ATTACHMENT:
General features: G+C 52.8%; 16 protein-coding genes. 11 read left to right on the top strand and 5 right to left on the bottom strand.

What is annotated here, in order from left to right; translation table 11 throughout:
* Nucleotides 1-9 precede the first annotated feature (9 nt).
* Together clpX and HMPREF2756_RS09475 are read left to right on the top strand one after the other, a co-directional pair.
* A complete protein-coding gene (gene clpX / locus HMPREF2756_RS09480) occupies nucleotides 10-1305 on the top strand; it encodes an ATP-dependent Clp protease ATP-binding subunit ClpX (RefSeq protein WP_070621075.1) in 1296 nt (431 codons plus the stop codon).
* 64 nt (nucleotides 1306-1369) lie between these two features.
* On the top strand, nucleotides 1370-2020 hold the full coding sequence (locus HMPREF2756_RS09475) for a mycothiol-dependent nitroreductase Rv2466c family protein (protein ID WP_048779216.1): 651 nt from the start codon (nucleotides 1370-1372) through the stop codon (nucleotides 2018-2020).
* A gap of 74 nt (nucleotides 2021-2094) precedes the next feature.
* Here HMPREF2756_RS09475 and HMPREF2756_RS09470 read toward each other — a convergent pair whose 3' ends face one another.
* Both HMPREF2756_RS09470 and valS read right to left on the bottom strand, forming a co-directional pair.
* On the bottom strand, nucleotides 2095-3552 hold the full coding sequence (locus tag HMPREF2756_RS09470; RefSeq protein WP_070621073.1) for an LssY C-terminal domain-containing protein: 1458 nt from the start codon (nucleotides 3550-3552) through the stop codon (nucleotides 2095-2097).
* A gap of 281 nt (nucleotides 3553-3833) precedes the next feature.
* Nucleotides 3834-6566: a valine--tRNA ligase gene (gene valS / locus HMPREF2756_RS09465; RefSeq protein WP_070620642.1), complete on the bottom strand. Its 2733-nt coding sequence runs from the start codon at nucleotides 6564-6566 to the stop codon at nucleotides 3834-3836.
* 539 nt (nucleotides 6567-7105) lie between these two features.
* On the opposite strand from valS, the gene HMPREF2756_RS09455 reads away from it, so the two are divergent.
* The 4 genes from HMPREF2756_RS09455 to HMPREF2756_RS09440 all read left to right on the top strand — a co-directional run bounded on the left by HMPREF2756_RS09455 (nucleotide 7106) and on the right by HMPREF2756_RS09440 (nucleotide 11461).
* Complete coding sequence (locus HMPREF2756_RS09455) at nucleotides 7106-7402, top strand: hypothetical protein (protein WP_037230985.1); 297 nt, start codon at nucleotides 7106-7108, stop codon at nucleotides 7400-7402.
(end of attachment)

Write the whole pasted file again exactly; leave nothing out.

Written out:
General features: G+C 52.8%; 16 protein-coding genes. 11 read left to right on the top strand and 5 right to left on the bottom strand.

What is annotated here, in order from left to right; translation table 11 throughout:
* Nucleotides 1-9 precede the first annotated feature (9 nt).
* Together clpX and HMPREF2756_RS09475 are read left to right on the top strand one after the other, a co-directional pair.
* A complete protein-coding gene (gene clpX / locus HMPREF2756_RS09480) occupies nucleotides 10-1305 on the top strand; it encodes an ATP-dependent Clp protease ATP-binding subunit ClpX (RefSeq protein WP_070621075.1) in 1296 nt (431 codons plus the stop codon).
* 64 nt (nucleotides 1306-1369) lie between these two features.
* On the top strand, nucleotides 1370-2020 hold the full coding sequence (locus HMPREF2756_RS09475) for a mycothiol-dependent nitroreductase Rv2466c family protein (protein ID WP_048779216.1): 651 nt from the start codon (nucleotides 1370-1372) through the stop codon (nucleotides 2018-2020).
* A gap of 74 nt (nucleotides 2021-2094) precedes the next feature.
* Here HMPREF2756_RS09475 and HMPREF2756_RS09470 read toward each other — a convergent pair whose 3' ends face one another.
* Both HMPREF2756_RS09470 and valS read right to left on the bottom strand, forming a co-directional pair.
* On the bottom strand, nucleotides 2095-3552 hold the full coding sequence (locus tag HMPREF2756_RS09470; RefSeq protein WP_070621073.1) for an LssY C-terminal domain-containing protein: 1458 nt from the start codon (nucleotides 3550-3552) through the stop codon (nucleotides 2095-2097).
* A gap of 281 nt (nucleotides 3553-3833) precedes the next feature.
* Nucleotides 3834-6566: a valine--tRNA ligase gene (gene valS / locus HMPREF2756_RS09465; RefSeq protein WP_070620642.1), complete on the bottom strand. Its 2733-nt coding sequence runs from the start codon at nucleotides 6564-6566 to the stop codon at nucleotides 3834-3836.
* 539 nt (nucleotides 6567-7105) lie between these two features.
* On the opposite strand from valS, the gene HMPREF2756_RS09455 reads away from it, so the two are divergent.
* The 4 genes from HMPREF2756_RS09455 to HMPREF2756_RS09440 all read left to right on the top strand — a co-directional run bounded on the left by HMPREF2756_RS09455 (nucleotide 7106) and on the right by HMPREF2756_RS09440 (nucleotide 11461).
* Complete coding sequence (locus HMPREF2756_RS09455) at nucleotides 7106-7402, top strand: hypothetical protein (protein WP_037230985.1); 297 nt, start codon at nucleotides 7106-7108, stop codon at nucleotides 7400-7402.